The recent SkyFORUM hosted by the Satellite Broadcasting & Communications Association (SBCA) in New York, marked a significant period of transition for the direct-to-home satellite industry.
Leaders of the two most powerful DBS platforms - DirecTv and EchoStar - used the event to boast of significant subscriber gains, and to issue predictions of victory in the wars raging now on Capitol Hill over network TV carriage by DTH satellites.
At the same time, USSB president Stanley Hubbard said goodbye to the industry in his role as head of the pioneering satellite movie service that is to be absorbed shortly by partner DirecTv. However, he vowed to be around in a variety of future capacities.
DirecTv president Eddy Hartenstein told attendees his company added 120,000 subscribers in March, to register a 60% increase from the same period last year. The monthly total pushed DirecTv's first-quarter numbers to 304,000 subs, up 34% from first-quarter 1998. The company's total now stands at 4.76 million.
DirecTv's monthly per subscriber revenue average is now $47, and Hartenstein said that should grow after the pending $1.3 billion acquisition of USSB is completed. That time is moving closer as is the DBS-provider's proposed acquisition of former rival Primestar, which is expected by June 30.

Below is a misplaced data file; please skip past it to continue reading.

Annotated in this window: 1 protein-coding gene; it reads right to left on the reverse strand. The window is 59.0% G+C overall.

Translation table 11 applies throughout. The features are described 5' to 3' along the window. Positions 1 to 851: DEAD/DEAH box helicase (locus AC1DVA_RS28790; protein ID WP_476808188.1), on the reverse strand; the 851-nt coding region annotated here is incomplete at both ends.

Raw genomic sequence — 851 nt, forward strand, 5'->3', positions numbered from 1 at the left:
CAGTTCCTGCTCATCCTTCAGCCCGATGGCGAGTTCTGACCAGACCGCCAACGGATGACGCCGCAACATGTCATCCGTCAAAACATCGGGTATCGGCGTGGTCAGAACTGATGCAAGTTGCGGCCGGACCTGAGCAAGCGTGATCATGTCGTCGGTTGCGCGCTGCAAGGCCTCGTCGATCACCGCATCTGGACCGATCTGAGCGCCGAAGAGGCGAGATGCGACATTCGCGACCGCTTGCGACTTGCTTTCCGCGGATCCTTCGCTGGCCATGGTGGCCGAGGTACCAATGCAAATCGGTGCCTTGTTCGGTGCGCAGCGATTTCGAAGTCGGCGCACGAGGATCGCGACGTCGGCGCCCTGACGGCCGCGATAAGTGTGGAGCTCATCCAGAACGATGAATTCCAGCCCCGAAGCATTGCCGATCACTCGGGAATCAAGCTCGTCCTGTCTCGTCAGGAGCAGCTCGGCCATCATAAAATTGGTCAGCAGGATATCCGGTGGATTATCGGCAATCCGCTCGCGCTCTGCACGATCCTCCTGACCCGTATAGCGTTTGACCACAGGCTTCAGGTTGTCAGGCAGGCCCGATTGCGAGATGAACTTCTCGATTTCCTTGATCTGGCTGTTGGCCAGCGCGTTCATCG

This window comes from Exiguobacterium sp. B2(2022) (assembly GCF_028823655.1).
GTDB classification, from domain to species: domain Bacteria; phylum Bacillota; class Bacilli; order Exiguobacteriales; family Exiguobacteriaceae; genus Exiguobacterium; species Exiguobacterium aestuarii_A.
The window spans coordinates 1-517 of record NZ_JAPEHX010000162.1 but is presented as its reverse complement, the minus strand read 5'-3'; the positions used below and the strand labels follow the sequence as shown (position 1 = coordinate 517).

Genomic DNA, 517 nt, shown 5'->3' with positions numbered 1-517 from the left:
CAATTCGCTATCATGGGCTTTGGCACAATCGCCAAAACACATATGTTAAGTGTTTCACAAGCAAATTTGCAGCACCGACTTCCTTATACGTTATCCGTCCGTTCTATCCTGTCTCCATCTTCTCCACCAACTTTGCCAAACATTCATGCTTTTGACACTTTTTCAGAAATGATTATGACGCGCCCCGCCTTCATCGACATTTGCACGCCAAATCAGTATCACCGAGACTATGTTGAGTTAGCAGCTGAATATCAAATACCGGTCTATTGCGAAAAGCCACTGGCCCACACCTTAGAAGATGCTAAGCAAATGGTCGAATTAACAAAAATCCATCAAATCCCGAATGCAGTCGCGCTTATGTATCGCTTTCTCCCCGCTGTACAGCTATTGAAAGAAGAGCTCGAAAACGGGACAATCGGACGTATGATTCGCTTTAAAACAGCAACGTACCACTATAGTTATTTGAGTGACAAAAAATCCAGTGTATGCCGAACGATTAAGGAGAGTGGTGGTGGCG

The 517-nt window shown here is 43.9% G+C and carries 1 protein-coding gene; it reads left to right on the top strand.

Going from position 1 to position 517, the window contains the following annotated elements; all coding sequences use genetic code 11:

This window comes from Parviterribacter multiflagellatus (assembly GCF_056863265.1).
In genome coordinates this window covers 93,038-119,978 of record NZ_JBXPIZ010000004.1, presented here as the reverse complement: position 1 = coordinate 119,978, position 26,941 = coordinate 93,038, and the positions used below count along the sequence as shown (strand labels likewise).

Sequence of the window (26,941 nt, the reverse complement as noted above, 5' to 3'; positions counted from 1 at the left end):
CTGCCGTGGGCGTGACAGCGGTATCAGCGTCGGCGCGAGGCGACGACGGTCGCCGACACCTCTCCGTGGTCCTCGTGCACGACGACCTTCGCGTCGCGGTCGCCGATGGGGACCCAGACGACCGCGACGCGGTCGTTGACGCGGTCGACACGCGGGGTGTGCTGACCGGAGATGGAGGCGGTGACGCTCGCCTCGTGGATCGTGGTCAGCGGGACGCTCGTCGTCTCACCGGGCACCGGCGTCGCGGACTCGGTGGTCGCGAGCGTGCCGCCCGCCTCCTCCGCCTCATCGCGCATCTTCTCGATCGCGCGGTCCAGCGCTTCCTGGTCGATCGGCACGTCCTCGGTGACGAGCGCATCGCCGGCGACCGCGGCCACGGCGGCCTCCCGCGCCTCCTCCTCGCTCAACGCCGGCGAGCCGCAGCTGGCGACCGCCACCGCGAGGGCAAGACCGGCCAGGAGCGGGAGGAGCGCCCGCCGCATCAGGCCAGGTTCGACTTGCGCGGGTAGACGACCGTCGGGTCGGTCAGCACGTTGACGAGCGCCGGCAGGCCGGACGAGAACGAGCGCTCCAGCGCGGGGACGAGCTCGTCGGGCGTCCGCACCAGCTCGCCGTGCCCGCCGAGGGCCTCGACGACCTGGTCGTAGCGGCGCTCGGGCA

Hartenstein said DirecTv should be able to convert at least 1.7 million of Primestar's 2.2 million subscribers to the DirecTv service.
Also, he said the added capacity afforded by Primestar's satellites could make possible a DirecTv solution for delivering local-network TV stations into local markets. However, if any strict must-carry conditions are imposed by Congress that option might be thwarted.
Currently, Congress is considering four different bills related to network TV carriage by satellite operators. Issues in the various bills include the length of lead-in time before DBS providers would face must-carry conditions and rates for retransmission rights of broadcast stations.
EchoStar chairman Charlie Ergen reported his Dish Network made enormous strides in adding new subscribers over the first quarter.
Shortly after the event, Dish reported taking more than 50% of total new DBS subscribers over the first three months of the year. March totals alone hit 122,000, giving the system 325,000 total new subscribers in the first quarter, up 101% from the 162,000 added in the same period of 1998. Dish Network now reports 2,265,000 total subscribers.
Ergen said EchoStar will have HDTV demonstration equipment for retail in June or July, and a sell-through Dish HDTV solution will be ready by early next year. One product under development is a combination ATSC DTV set-top decoder/Dish IRD with standard and HD program capability.
Ergen said one hangup is the prolonged standard-setting battle over a copy-protection system, which is needed to allow for inclusion of an IEEE-1394 digital interface. He vowed to have a final product that will be competitively priced with Thomson's similarly featured DTC-100 set-top decoder, which is slated to sell for $649 when it arrives later this year.